Best Adapted Screenplay:
“Call Me by Your Name,” James Ivory
“The Disaster Artist,” Scott Neustadter & Michael H. Weber
“Logan,” Scott Frank & James Mangold and Michael Green
“Molly’s Game,” Aaron Sorkin
“Mudbound,” Virgil Williams and Dee Rees
Another weaker category for the year, which practically assures the one win that Call Me by Your Name will receive. James Ivory has never won for any of his Merchant/Ivory films, which only further helps the 89-year-old filmmaker for scripting the story for one of the most well-liked films of the season.
Best Original Screenplay:
“The Big Sick,” Emily V. Gordon & Kumail Nanjiani
“Get Out,” Jordan Peele
“Lady Bird,” Greta Gerwig
“The Shape of Water,” Guillermo del Toro, Vanessa Taylor
“Three Billboards Outside Ebbing, Missouri,” Martin McDonagh
This is tricky. The Big Sick is just happy to be here, so that's not a significant player. The Shape of Water is a film that's gotten more love in other areas (and perhaps the bogus lawsuits haven't helped). Lady Bird is ultimately too slight compared to the other remaining nominees, despite early praise for a possible Gerwig win. So that leaves the two films that are both major rivals when it comes to a potential Best Picture win. I'm going with Peele, as Get Out has an approach to relevant issues in a manner that resonates clearer and allows the film its chance to shine, while Billboards gets its acting awards.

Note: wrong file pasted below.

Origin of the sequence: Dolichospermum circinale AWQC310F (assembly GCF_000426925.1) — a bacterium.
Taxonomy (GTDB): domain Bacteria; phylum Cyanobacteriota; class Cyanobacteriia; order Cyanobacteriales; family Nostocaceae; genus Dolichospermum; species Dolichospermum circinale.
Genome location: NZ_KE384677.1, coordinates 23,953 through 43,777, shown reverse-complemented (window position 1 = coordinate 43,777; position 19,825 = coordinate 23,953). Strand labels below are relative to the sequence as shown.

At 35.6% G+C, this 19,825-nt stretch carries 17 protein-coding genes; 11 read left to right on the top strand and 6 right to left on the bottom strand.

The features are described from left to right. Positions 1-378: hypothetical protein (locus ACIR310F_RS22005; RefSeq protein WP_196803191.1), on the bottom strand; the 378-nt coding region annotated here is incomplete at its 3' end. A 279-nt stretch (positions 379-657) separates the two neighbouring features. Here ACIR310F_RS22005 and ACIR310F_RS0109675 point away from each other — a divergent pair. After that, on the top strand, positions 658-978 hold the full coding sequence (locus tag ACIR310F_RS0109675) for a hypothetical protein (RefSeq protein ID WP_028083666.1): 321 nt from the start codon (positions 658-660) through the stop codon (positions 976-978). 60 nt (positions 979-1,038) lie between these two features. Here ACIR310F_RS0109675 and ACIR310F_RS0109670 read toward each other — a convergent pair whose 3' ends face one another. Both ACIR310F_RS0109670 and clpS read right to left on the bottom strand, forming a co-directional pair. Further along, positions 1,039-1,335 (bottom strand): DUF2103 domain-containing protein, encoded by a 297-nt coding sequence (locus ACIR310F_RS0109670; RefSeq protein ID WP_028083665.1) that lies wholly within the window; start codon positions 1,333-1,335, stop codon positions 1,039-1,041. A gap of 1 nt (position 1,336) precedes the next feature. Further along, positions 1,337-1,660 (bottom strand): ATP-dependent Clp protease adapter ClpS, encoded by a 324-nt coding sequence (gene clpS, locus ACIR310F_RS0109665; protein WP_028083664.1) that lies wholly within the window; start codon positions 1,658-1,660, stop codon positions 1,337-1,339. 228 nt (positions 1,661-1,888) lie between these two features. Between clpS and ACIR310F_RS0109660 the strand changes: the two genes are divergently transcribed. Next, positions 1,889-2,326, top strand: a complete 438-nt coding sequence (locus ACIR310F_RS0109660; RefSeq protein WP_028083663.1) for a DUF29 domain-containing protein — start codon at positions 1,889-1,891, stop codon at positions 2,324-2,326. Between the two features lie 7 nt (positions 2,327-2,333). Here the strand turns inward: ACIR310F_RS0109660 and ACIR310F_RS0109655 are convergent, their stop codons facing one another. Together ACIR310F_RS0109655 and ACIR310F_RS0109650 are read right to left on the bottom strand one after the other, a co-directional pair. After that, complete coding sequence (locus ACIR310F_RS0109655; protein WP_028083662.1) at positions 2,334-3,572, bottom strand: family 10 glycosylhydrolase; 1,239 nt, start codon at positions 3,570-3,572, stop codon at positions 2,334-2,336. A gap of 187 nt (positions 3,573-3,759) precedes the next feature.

Best Animated Feature:
“The Boss Baby,” Tom McGrath, Ramsey Ann Naito
“The Breadwinner,” Nora Twomey, Anthony Leo
“Coco,” Lee Unkrich, Darla K. Anderson
“Ferdinand,” Carlos Saldanha
“Loving Vincent,” Dorota Kobiela, Hugh Welchman, Sean Bobbitt, Ivan Mactaggart, Hugh Welchman
A highly successful Pixar film that finds the studio back in the good graces of many. Hard to bet against that, no matter how much indie love has gone into The Breadwinner or Loving Vincent.
Best Foreign Language Film:
“A Fantastic Woman” (Chile)